actualToken = request.getParameter(csrfToken.getParameterName());
}
if(!csrfToken.getToken().equals(actualToken)) {
  if(logger.isDebugEnabled()) {
    logger.debug("Invalid CSRF token found for " 
       + UrlUtils.buildFullRequestUrl(request));
  }
  if(missingToken) {
    accessDeniedHandler.handle(request, response, 
      new MissingCsrfTokenException(actualToken));
  } else {
    accessDeniedHandler.handle(request, response, 
      new InvalidCsrfTokenException(csrfToken, actualToken));
  }
  return;
}
filterChain.doFilter(request, response);

Tokens are saved in repository when they're read. It's made thanks to CsrfFilter's inner SaveOnAccessCsrfToken class and given method:

private void saveTokenIfNecessary() {
  if(this.tokenRepository == null) {
    return;
  }

  synchronized(this) {
    if(tokenRepository != null) {
      this.tokenRepository.
        saveToken(delegate, request, response);
      this.tokenRepository = null;
      this.request = null;
      this.response = null;
    }
  }
}

How CSRF tokens are saved in repository ? In the case of HttpSessionCsrfTokenRepository they're saved as session attributes:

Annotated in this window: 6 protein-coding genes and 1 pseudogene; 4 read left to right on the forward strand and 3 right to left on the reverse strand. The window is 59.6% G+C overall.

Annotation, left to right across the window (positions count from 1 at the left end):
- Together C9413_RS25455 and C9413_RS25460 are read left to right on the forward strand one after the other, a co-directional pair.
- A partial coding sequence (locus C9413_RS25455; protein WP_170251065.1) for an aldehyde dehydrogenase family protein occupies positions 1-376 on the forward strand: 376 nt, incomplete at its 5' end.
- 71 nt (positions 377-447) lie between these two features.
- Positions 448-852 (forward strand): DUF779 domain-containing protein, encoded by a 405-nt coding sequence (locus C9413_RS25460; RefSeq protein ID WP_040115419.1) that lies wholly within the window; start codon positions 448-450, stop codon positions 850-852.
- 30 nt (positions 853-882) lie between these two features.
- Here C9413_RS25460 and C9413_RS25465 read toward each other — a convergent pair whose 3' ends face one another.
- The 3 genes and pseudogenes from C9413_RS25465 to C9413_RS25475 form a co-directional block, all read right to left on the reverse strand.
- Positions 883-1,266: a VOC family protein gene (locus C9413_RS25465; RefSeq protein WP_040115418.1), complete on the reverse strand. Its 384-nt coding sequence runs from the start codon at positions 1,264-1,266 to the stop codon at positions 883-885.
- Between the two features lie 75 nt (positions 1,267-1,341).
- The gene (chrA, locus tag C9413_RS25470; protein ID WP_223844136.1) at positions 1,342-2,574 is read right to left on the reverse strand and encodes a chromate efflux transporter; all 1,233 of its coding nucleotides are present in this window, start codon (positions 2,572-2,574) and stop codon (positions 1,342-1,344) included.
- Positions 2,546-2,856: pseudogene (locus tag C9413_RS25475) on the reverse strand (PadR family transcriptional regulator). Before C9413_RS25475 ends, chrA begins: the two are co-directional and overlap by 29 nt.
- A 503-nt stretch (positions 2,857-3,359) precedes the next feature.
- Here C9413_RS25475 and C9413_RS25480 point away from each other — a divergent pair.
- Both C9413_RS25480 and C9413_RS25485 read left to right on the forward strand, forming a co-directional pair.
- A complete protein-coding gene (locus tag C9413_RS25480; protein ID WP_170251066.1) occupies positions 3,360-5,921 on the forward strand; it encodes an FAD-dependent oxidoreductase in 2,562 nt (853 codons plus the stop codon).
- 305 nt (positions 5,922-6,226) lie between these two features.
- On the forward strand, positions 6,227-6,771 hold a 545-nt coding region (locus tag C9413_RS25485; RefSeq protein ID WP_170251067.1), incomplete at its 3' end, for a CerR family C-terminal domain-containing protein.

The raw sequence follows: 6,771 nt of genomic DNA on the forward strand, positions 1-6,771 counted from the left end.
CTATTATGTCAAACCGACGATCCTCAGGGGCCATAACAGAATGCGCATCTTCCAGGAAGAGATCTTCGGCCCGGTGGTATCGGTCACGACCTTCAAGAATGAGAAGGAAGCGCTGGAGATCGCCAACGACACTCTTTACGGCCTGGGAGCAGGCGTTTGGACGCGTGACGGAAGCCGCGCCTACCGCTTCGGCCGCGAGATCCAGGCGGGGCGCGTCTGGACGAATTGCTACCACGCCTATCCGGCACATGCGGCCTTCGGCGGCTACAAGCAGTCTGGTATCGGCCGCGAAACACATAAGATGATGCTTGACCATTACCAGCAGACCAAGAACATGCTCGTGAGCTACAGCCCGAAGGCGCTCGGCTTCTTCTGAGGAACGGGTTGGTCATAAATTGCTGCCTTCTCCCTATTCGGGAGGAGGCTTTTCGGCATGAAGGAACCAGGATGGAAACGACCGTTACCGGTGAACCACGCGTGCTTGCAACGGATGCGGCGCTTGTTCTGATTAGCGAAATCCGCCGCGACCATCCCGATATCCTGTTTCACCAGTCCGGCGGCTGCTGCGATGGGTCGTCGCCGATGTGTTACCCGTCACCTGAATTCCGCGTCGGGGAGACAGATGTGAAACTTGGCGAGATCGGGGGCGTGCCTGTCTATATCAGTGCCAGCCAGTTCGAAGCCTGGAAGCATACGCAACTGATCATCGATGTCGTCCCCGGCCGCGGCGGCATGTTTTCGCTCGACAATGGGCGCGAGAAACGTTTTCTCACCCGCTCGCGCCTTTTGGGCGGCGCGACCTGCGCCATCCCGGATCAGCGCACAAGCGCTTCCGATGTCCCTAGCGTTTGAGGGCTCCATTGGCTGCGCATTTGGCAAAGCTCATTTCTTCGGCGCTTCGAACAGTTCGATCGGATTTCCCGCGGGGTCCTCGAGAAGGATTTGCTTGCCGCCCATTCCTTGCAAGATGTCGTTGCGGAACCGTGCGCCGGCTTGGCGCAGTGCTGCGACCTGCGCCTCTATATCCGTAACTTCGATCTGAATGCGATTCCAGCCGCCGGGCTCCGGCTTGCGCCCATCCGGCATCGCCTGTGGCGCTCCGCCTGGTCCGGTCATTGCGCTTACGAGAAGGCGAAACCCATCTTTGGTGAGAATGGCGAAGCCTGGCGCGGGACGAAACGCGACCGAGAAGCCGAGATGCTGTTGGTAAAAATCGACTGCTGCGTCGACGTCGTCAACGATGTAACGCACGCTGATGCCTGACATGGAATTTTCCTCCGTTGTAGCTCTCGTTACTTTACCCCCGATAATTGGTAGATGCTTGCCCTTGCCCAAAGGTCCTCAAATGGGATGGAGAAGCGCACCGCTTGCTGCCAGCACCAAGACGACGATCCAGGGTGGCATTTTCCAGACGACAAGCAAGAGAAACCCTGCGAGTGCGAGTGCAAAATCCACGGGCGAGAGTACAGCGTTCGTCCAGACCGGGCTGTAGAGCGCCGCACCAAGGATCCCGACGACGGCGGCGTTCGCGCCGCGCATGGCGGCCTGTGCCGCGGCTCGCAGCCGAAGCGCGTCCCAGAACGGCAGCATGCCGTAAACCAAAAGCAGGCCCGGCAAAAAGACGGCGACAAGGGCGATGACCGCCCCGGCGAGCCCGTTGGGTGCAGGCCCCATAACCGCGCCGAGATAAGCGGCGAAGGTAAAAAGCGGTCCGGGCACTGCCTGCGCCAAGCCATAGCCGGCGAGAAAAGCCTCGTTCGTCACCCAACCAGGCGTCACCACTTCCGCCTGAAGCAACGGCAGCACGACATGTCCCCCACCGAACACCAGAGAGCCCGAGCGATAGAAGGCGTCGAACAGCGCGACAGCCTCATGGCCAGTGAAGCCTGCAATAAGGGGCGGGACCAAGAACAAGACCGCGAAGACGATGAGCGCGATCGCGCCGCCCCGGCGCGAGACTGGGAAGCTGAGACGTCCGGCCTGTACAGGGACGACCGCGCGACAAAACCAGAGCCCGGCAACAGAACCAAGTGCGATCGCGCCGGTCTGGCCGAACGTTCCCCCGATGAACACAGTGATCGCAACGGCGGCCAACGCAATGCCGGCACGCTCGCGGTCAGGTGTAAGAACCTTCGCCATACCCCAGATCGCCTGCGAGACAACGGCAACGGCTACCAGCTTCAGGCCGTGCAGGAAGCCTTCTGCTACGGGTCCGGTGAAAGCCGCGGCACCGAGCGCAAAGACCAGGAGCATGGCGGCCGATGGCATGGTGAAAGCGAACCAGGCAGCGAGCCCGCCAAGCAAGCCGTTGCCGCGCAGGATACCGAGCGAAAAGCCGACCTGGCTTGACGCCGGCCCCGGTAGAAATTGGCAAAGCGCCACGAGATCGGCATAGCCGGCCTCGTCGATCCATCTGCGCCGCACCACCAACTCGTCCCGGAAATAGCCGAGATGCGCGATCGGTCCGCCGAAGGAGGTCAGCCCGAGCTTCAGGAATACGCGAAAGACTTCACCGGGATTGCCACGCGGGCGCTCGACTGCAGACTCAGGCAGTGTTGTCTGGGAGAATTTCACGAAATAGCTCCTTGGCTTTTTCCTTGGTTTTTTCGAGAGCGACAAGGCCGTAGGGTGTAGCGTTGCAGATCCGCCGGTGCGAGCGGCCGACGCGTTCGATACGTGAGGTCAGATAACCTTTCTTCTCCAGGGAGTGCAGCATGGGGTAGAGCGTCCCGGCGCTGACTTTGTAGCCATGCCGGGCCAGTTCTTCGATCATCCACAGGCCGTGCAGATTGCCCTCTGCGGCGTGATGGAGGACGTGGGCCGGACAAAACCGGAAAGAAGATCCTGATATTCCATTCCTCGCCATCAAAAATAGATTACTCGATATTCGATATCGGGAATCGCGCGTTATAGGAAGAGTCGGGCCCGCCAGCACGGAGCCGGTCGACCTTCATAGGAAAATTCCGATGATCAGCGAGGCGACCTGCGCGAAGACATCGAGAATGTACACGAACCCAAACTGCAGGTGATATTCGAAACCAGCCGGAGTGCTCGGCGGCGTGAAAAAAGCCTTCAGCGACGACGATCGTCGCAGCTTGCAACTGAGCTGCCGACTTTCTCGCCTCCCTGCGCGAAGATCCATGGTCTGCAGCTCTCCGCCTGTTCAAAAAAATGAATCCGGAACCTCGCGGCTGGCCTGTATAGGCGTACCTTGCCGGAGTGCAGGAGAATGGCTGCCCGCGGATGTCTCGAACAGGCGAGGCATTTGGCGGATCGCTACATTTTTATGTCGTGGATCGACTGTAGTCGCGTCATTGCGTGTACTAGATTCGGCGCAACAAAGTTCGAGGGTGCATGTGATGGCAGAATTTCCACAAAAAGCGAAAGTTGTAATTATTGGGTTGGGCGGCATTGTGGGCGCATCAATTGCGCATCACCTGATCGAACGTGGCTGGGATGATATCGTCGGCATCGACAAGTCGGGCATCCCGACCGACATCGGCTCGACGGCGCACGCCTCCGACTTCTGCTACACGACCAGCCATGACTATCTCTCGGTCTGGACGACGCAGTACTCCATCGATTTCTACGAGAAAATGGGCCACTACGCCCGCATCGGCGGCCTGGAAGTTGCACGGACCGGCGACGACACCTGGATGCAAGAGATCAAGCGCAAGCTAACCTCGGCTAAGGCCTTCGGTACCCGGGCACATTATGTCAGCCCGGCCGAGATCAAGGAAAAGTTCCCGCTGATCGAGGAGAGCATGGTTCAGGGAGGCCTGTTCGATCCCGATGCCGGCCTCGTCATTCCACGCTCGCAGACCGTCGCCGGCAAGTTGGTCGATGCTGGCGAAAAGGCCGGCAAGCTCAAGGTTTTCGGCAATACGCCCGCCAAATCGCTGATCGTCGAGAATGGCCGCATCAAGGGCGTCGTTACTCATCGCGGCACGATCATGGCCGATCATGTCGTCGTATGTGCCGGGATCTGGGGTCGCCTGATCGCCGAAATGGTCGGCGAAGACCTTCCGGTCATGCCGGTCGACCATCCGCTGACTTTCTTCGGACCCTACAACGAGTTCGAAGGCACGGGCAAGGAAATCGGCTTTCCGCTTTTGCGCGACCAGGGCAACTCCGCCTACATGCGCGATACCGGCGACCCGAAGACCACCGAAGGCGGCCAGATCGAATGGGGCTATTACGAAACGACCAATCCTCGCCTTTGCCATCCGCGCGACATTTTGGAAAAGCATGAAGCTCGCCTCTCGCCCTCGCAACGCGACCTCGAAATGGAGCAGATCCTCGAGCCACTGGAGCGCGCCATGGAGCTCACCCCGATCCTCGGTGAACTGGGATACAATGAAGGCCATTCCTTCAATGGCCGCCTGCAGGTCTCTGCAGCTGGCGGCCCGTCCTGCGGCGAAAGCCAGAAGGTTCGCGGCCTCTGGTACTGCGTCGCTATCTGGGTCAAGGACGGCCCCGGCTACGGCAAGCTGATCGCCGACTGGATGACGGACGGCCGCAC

public void saveToken(CsrfToken token, 
    HttpServletRequest request, HttpServletResponse response) {
  if (token == null) {
    HttpSession session = 
      request.getSession(false);
    if (session != null) {
      session.removeAttribute(sessionAttributeName);
    }
  } else {
    HttpSession session = request.getSession();
    session.setAttribute(sessionAttributeName, token);
  }
}

Attribute where user's CSRF token is stored is called org.springframework.security.web.csrf.HttpSessionCsrfTokenRepository.CSRF_TOKEN. By default, header's name which stores CSRF token is X-CSRF-TOKEN and parameter's name is _csrf.

RequestMatcher used to check if given request can be protected against CSRF attacks is inner class for CsrfFilter, DefaultRequiresCsrfMatcher. It accepts all requests not executed within GET, HEAD, TRACE or OPTIONS methods. In CsrfFilter's comment we can read that the decision to not handle these methods are dictated by the respect of REST semantics where only POST, PUT, DELETE and PATCH are allowed to modify the state.

Put in place CSRF with Spring Security

We'll put CSRF protection in project initiated previously, in the article about remember-me filter in Spring Security. To already existing configuration we need to add entry used to activate CSRF protection. Sample definition of csrf is sufficient to activate CSRF filter in given HTTP security context: